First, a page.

Last night marked the final game the Wolf Pack will play in Hartford before being re-branded the Connecticut Whale as part of a misguided plan by Howard Baldwin to return the NHL and the Hartford Whalers to Connecticut’s capital. (Or just cash in on nostalgia and memorabilia sales to those naive enough to believe his plan has legs, I’m not really sure.) What that meant for my husband and I is that it was the last time we’ll make the two-and-a-half hour drive to Asylum Street to see a hockey game.
I’m not a Whalers fan. I never was a Whalers fan. My love of the Wolf Pack was born of being a Rangers fan. And while it will be the same Rangers prospects who continue to skate on the XL Center ice, somewhere along the way my attachment to the team became as much about the Wolf Pack’s brand and history as it did about the Rangers’ prospects. Now, after thirteen years and a Calder Cup championship that history is being tossed in the trash bin in favor of the history of a team that left over two decades ago and has no chance of ever coming back, with the goal of luring in a fanbase that has either A. ignored AHL hockey or B. openly derided it for thirteen years.
If they come, they’re hypocrites. It’s still AHL hockey, and its still the hated once-rival Rangers prospects playing it. My guess is they won’t. Oh, maybe there will be an early boost in attendance, thanks in large part to the media blitz on which Baldwin is about to embark. But it won’t last. And once Baldwin realizes he’s not going to get the financial support he needs to build a new arena built in Hartford — the most necessary step in his master plan of returning the NHL to Hartford — he’ll ride off into the sunset once again, taking the money he made off Hartford’s wave of nostalgia with him.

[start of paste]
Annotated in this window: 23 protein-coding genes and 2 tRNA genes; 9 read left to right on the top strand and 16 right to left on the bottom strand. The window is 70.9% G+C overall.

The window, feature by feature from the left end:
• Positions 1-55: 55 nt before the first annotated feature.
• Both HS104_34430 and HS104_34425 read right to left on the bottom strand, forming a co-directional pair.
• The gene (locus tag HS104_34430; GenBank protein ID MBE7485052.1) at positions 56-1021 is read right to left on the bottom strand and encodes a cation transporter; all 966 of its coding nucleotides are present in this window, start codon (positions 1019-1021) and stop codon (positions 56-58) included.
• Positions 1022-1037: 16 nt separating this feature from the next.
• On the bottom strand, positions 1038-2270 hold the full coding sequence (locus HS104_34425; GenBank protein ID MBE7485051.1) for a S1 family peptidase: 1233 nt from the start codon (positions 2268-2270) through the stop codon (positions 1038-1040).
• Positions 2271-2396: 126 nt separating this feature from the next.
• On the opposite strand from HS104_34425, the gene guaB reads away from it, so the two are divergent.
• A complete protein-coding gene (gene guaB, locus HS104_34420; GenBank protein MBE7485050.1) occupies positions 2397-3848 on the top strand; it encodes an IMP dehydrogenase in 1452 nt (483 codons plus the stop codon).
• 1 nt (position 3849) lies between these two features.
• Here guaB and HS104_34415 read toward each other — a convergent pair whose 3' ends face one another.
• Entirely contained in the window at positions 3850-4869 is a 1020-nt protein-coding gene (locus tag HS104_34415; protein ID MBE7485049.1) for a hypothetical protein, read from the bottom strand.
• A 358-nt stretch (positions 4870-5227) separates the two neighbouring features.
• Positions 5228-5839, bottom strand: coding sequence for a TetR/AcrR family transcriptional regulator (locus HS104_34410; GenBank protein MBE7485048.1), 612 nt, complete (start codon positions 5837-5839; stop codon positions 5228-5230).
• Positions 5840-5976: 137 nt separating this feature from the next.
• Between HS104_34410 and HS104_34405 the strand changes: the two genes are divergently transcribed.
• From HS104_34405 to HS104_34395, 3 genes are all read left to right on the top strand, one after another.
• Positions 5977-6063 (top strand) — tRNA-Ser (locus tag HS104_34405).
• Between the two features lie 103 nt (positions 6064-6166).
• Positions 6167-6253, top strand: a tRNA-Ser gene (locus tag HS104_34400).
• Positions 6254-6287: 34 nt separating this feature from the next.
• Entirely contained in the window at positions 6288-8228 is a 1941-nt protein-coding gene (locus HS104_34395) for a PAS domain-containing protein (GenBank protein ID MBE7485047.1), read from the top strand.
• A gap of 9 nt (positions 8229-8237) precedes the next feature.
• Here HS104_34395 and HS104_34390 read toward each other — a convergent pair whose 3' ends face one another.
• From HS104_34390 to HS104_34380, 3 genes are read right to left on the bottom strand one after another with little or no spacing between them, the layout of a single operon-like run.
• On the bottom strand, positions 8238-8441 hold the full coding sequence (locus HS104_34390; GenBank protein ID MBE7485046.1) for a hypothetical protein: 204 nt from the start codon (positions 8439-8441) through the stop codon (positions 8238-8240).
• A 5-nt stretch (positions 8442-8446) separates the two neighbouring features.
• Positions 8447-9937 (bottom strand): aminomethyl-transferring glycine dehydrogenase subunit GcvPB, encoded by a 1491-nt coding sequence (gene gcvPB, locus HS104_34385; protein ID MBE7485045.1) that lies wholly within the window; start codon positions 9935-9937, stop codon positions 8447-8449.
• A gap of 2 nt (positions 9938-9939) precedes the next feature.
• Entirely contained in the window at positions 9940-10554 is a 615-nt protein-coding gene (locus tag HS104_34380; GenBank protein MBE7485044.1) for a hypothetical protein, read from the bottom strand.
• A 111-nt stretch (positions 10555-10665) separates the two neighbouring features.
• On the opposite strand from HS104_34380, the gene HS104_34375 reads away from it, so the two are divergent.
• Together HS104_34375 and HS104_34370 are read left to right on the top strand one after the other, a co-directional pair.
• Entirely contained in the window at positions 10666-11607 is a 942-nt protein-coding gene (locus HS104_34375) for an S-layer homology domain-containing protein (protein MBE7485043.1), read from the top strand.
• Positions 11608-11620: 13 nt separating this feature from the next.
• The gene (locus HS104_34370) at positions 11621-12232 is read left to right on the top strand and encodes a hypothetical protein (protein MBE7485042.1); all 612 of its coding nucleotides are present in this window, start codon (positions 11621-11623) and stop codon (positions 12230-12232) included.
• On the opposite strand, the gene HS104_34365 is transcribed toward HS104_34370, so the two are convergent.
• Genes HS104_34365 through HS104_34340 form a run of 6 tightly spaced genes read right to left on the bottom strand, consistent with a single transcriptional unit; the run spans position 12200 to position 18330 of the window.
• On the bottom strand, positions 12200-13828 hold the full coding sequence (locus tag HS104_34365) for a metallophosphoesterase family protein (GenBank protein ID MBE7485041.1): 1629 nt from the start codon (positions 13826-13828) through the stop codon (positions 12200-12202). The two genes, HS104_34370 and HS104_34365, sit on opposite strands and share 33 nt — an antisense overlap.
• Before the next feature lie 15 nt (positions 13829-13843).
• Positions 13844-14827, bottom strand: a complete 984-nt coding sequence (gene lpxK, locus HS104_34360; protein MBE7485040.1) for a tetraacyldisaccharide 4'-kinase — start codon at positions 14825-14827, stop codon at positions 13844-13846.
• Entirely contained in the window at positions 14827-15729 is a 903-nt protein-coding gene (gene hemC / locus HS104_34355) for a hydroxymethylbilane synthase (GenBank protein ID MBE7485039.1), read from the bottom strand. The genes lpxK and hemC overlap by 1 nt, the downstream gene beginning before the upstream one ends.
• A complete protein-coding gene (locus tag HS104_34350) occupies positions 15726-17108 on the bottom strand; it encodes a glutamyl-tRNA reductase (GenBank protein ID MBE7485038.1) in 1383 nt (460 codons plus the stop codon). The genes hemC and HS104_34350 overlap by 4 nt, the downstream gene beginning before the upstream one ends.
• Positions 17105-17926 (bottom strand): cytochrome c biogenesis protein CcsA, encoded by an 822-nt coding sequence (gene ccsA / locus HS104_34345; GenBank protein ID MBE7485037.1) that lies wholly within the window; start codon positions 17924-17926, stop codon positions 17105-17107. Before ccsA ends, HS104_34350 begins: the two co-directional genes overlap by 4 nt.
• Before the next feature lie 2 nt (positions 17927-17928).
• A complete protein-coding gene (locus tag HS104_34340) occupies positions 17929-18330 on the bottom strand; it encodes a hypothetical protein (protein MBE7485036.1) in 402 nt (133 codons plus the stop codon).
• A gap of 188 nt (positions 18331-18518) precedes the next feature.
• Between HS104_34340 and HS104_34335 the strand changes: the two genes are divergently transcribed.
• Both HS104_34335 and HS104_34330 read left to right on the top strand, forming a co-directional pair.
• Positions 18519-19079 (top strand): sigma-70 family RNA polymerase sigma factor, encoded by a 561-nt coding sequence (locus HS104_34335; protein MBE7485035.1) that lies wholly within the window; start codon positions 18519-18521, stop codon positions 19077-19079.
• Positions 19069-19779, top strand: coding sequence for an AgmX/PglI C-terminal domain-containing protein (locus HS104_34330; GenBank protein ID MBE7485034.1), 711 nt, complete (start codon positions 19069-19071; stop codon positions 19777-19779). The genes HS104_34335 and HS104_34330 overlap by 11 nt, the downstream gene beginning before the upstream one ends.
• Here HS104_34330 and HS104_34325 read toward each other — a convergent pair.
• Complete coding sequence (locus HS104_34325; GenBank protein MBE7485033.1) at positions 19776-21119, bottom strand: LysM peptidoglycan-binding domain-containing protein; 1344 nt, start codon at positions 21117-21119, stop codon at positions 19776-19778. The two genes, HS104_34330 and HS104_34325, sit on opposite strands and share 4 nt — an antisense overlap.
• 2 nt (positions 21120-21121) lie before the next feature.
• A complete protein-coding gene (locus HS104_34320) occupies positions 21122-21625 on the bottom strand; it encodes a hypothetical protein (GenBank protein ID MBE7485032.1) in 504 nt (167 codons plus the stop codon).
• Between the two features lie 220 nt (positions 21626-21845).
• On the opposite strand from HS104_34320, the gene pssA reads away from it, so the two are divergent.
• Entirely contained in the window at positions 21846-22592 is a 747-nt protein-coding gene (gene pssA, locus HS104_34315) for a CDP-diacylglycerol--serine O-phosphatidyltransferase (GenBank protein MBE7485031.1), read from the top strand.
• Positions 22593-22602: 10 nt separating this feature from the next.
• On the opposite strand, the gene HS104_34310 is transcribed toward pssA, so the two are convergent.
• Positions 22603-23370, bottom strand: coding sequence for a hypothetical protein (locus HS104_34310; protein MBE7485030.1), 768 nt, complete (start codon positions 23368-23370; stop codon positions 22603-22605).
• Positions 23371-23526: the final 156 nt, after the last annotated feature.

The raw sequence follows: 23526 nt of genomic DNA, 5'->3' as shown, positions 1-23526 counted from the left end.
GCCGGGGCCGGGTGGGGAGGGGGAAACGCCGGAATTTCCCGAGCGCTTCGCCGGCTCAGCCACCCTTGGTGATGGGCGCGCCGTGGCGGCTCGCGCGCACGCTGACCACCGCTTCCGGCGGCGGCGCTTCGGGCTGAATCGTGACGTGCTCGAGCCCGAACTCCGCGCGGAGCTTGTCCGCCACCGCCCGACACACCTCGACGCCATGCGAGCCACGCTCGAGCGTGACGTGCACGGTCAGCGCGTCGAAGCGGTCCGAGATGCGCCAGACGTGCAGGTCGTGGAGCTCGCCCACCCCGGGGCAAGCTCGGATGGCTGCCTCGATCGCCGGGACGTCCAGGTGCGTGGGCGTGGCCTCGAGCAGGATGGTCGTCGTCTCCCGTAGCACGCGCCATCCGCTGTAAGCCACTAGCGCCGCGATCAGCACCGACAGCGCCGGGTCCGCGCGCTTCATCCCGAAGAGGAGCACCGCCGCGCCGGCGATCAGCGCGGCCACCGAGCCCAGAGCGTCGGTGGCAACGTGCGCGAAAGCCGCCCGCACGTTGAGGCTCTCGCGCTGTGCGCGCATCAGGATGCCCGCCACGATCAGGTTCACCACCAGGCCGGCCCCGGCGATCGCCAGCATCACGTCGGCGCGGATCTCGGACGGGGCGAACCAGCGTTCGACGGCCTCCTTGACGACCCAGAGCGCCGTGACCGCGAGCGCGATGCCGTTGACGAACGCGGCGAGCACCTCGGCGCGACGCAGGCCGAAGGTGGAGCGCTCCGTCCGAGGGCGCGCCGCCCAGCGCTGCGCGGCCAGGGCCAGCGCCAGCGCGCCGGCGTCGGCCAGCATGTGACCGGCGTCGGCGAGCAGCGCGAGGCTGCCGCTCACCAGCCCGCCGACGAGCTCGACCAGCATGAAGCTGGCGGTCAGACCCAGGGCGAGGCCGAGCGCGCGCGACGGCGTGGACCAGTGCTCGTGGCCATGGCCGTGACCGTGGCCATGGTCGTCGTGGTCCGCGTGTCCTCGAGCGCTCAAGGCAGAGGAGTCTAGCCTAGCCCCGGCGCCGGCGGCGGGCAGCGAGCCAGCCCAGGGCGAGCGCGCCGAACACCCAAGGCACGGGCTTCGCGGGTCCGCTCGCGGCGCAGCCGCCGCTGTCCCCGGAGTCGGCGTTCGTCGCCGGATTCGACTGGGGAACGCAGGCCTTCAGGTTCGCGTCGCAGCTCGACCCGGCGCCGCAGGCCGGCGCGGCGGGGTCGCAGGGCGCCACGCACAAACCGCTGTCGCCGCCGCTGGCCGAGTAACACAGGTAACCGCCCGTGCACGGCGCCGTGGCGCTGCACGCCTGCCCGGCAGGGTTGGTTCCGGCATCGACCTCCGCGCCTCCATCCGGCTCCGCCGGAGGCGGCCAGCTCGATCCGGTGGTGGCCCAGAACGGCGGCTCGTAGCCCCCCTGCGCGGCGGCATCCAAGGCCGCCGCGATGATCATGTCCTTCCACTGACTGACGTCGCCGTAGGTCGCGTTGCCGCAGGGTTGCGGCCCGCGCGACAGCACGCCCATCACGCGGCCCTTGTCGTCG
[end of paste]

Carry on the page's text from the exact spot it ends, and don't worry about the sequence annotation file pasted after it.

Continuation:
I refuse to contribute by giving him my ticket money or the satisfaction of two extra bodies in the seats. Fortunately, we have a half dozen AHL barns as close or closer to us than Hartford. We’ll continue to watch the Rangers’ prospects play there and online.
It’s not a decision we made lightly. Making the drive up to Hartford on Saturday afternoons has become a part of our lives. It’s just something my husband and I do. We have some fantastic memories of those trips, most notably meeting my favorite prospect’s dad, and the friendship that grew out of that experience. It’s sad to think there’ll be no more circuits around the dingy XL Center concourse between periods. And no more late-night drives back to New Jersey with the windows open and stereo blasting to try to keep us awake.
Whether AHL hockey in Hartford (already suffering from steadily declining attendance) survives will be anybody’s guess. I’m not so vain as to think the dozen trips or so my husband and I made to Hartford each season will ultimately affect Baldwin’s bottom line. But I know we’re not alone in refusing to take part in his preposterous plan.
Baldwin’s got three years to bring his folly to fruition. After that the Rangers will be free to look elsewhere for a new location for their AHL affiliate. As long as he’s still at the helm, I’ll be rooting for just that to happen when the time comes.